Peter Conrad

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Agent: Caroline Dawnay
Assistant: Kat Aitken


Peter Conrad lives in New York, London, Lisbon and Oxford, where he teaches English at Christ Church. A polymath, he has written many books, including THE SONG OF LOVE AND DEATH, monographs on Hitchcock and Orson Welles and CREATION: Artists, Gods and Origins.

He currently writes a column for the Guardian.

Latest publication:

HOW THE WORLD WAS WON: The Americanization of Everywhere

‘We Are All Americans Now’ proclaimed headlines around the world on the day after 9/11

It was not news: it had been true for several decades. In 1945, profiting from a world war that had bankrupted the other combatants, the United States established a new global order, and – despite French resistance to Coca-Cola and processed cheese, and Russia’s antagonistic economic theory – set about Americanizing all other countries.

Idealistic by nature, Americans saw this as a mission of redemption. The new empire’s subjects were eager enough to be converted, though not for moral and spiritual reasons: America proved irresistible because of the gloss and glamour of its self-presentation, and the consumer goods it bestowed on the markets.

America did indeed save the world, though isolationists in Washington wondered whether the expensive effort was worthwhile. And despite the first flush of enthusiasm for the liberating GIs with their gifts of chocolate bars and nylon stockings, a wrenching disillusionment followed in the 1960s during the Vietnam War.

9/11 gave a sudden and traumatic warning that the American century might be coming to an abrupt, premature end.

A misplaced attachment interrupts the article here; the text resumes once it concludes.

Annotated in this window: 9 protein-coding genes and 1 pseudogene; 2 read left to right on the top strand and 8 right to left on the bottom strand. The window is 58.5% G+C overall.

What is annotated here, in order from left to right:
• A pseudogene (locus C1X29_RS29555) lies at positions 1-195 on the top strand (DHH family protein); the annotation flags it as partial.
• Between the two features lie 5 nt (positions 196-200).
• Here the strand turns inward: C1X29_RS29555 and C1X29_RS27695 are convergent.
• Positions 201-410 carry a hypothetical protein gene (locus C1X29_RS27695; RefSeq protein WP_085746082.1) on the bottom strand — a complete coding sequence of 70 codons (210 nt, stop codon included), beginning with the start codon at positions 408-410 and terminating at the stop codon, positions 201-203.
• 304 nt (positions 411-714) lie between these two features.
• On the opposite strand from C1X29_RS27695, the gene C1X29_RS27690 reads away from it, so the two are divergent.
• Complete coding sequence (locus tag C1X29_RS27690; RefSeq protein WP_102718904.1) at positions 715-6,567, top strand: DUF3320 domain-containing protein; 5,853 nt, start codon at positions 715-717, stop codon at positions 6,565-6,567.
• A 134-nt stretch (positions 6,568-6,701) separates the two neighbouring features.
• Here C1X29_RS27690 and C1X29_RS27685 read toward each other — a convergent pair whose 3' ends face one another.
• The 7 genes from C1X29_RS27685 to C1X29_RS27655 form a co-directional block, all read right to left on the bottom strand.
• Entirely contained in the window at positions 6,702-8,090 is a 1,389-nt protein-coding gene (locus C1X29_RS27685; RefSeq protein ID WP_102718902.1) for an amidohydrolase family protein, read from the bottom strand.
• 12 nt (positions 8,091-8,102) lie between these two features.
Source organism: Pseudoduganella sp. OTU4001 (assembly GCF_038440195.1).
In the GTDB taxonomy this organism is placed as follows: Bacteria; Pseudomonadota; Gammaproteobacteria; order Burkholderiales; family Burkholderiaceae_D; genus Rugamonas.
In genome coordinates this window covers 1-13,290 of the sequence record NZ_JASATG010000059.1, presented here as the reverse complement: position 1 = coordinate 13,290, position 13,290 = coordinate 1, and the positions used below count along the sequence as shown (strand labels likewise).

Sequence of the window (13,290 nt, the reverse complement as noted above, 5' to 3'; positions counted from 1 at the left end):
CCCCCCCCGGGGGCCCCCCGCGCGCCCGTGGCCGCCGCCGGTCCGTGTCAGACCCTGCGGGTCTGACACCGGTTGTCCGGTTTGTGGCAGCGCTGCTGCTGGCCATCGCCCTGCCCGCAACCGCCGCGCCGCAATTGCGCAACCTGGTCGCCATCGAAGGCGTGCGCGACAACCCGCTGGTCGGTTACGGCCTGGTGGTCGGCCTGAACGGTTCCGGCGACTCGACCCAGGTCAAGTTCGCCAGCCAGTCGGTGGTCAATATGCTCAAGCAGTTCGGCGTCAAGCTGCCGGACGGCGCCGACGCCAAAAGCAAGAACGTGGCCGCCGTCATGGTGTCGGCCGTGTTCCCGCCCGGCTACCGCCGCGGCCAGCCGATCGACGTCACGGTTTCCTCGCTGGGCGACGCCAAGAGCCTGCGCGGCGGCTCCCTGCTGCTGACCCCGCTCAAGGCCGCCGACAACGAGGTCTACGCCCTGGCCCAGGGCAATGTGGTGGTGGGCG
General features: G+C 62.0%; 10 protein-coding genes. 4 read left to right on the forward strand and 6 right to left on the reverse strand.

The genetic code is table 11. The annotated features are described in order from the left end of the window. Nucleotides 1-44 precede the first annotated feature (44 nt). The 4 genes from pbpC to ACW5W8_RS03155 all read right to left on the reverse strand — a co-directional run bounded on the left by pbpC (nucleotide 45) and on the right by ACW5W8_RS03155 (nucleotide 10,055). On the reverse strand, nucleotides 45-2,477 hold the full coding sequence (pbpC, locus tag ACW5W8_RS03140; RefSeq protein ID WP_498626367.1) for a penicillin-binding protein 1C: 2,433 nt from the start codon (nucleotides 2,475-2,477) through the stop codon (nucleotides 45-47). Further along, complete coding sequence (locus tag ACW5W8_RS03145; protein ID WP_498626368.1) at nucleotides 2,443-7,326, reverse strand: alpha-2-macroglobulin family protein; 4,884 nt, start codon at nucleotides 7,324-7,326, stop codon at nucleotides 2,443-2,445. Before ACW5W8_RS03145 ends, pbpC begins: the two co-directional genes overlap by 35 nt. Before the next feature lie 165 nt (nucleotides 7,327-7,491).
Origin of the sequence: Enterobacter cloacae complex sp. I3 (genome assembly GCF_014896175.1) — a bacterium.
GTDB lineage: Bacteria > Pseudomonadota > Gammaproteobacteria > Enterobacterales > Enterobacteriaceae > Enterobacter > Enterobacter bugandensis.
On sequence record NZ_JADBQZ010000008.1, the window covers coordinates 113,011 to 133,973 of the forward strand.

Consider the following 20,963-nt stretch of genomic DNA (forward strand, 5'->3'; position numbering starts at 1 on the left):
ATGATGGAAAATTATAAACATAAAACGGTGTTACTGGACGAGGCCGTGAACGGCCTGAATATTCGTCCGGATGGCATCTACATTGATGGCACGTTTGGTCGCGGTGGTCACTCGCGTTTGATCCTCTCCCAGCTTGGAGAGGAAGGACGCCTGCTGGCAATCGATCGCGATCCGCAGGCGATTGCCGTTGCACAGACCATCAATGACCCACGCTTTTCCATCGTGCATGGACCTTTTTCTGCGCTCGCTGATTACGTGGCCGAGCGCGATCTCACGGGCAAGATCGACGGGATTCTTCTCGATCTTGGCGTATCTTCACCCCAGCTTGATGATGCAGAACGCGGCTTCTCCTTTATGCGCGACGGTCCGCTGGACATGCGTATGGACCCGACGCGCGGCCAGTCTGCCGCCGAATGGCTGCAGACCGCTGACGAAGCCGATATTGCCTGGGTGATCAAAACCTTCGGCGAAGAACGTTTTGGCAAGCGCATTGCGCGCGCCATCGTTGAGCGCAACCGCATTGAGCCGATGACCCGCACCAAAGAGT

Looking back over the era since 1945, Peter Conrad tracks America’s rise and measures what we have gained and lost by Americanization. Inevitably he deals with resistance to this domination – even by Americans. But as an admirer of the country’s people, landscape and culture, Conrad ends by saying ‘Thanks, America’.

Conrad delights us with a kaleidoscopic presentation of America’s unstoppable creativity: its output of great, good and enjoyably bad art, of jeans and jazz, fast food and fridges, comic books and motorbikes, technologies and therapies, along with the heroic, erotic or terrifyingly violent cinematic scenarios that have Americanized even our dreams.


Publication DetailsNotes

Thames & Hudson

Peter Conrad visits every corner of the globe to explain why islands appeal to us, and on the way covers everything from the myth of Atlantis to Watteau’s erotic Cytherea, from Prospero’s magical kingdom to Nelson Mandela’s prison.


Thames & Hudson

Giuseppe Verdi and Richard Wagner, the two greatest operatic composers of their time, had everything and nothing in common. Their achievements were comparable, but their personalities, their approaches to music and drama, and their complex legacies made them incompatible. Verdi thought of art as a comfort to mankind; it pleased Wagner to believe that the nervous intensity of his operas might drive listeners mad. Is it impossible - as Peter Conrad asks in this book, the first to investigate their affinities and explain their mutual mistrust - to love them both?


Thames & Hudson

A study of the competition between gods and artists, from the beginning of the world until almost the end.



A new edition of Peter Conrad`s brilliant impressionistic survey of 1200 years of English literature, updated to embrace the literature of the close of the second millennium and the beginning of the third.


Thames & Hudson

Both a personal memoir and a subjective history of a young country that has grown up in the world's oldest landscape, illustrated with photographs from the collection of the Australian National Gallery in Canberra.


Faber & Faber

A biographical study of the man and his myths following the sequence of gods, demons and despots he played on stage and film and also in his personal life.


Faber & Faber

Cultural critic Peter Conrad can date the start of his Hitchcock obsession to his first boyhood viewing of Hitchcock's Psycho, one afternoon in Tasmania some forty years ago. The master's grip on his imagination has never slackened since.


Thames & Hudson

Life and Art in the 20th Century